The Trend Report shows trends in the uniformity and conformity measures of the parameters by comparing the statistical analysis results of a set of systems at two or more points in time. Uniformity trends indicate whether data values for a specific property are converging or diverging. In general, a convergent trend in the data values is preferred to promote consistency among the systems. Conformity trends can imply whether specific data values are “leaders” (value is becoming more common or popular) or laggards (value is becoming less common). Empirically, leaders may indicate an improved parameter setting that is becoming more widely adopted. Conversely, laggards can indicate inferior or obsolete settings.
Distribution Report Generation
A flowchart illustrating the generation of a distribution report is shown in
For each system 28, the data model can be organized into a hierarchy of modules, tables, objects, properties and instances. In general, each system data model can contain one or more modules, each module can contain one or more tables and/or objects, each table typically comprises one or more column properties and can contain zero or more row instances, and each object contains one or more scalar properties. System data may include OS settings, hardware configuration, installed software, patches, application settings, performance and workload data, etc.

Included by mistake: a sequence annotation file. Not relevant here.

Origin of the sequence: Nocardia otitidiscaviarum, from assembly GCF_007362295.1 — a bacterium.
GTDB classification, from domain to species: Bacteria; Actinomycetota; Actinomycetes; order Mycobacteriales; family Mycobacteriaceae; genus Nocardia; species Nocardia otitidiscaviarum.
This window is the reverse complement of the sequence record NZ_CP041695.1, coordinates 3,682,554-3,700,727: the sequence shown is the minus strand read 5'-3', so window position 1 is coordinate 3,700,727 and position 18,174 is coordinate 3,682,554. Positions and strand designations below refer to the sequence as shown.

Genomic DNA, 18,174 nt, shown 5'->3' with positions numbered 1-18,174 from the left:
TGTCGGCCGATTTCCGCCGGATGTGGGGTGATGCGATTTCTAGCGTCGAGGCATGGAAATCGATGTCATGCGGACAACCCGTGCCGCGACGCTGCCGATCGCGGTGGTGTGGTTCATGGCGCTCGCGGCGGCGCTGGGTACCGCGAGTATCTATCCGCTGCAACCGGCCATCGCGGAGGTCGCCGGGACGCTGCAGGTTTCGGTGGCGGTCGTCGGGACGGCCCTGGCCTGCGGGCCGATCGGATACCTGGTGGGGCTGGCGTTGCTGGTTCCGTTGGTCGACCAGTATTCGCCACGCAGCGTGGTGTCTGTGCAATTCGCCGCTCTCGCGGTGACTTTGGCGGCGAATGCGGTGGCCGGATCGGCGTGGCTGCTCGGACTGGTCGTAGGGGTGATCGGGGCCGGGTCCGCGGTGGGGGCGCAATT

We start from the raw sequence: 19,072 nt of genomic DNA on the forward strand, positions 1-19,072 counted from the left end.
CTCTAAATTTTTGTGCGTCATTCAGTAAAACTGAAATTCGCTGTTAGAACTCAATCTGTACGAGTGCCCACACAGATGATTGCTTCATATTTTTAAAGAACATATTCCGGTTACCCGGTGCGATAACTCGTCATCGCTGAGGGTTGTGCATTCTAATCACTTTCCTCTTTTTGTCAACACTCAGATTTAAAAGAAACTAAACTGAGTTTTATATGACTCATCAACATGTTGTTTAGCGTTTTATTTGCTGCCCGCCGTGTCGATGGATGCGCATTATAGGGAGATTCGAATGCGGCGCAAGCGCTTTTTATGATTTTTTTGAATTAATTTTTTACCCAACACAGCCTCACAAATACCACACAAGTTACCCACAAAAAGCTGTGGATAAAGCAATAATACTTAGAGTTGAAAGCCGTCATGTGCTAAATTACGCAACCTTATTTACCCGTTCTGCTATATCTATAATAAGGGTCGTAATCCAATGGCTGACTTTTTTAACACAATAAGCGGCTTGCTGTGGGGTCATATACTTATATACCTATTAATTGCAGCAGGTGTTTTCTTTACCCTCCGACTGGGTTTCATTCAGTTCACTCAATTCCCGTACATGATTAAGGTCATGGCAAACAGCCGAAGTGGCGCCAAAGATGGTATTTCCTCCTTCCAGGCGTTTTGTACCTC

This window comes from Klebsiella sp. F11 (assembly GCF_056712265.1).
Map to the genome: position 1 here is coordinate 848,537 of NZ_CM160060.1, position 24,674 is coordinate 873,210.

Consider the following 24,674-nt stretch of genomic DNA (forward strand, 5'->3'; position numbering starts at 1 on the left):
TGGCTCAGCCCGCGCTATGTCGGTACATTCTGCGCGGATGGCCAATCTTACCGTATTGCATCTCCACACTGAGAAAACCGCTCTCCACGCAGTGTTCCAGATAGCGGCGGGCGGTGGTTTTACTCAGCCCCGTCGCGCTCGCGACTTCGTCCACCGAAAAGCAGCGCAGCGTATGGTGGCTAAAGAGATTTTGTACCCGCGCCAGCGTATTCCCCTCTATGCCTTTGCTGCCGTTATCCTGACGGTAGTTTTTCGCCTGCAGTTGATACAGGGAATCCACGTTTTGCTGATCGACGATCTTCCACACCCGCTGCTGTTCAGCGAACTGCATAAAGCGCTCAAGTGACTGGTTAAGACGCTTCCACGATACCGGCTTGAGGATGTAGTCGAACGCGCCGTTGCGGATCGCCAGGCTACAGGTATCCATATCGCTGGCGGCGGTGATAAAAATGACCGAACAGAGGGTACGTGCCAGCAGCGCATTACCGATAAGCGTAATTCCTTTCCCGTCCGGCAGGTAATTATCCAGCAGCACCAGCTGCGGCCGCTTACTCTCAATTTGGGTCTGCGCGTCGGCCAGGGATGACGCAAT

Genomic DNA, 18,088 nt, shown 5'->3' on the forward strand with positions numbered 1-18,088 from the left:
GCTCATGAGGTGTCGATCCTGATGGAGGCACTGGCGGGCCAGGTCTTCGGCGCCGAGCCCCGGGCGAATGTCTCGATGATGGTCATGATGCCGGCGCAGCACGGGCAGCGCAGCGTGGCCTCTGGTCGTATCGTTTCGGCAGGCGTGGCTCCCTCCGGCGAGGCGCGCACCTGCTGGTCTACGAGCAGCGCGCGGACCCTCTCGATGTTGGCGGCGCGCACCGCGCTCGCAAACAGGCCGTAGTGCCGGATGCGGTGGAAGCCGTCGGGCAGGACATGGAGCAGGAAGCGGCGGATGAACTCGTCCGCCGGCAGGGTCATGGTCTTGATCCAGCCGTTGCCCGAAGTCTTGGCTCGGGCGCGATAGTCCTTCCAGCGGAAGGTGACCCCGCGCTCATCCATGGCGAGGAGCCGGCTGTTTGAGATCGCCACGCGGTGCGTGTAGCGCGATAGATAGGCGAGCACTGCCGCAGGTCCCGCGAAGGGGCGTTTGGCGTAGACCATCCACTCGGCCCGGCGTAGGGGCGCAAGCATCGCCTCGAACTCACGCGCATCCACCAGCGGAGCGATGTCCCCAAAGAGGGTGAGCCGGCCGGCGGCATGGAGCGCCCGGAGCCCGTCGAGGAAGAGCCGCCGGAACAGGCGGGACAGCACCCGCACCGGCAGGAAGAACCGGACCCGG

Turning back to
The metadata filtering step is preferably performed early in the overall report generation process to reduce the working data set 62 to make downstream processes such as data analysis and reporting more computationally efficient.
Using the filtered system data 70, a data aggregation step may then be performed. The data aggregation sub-steps are visualized in
The traversal preferably accumulates module, table, object, and instance frequency distributions, which compiles occurrences of each module (erg. Generic System Information), table (e.g. Network Interfaces), object (e.g. Hardware Details), and table row instance (e.g. LAN in the Network Interfaces table). For each unique group in the frequency distributions, the list of corresponding systems (e.g. server01, server02 etc.) is also tracked.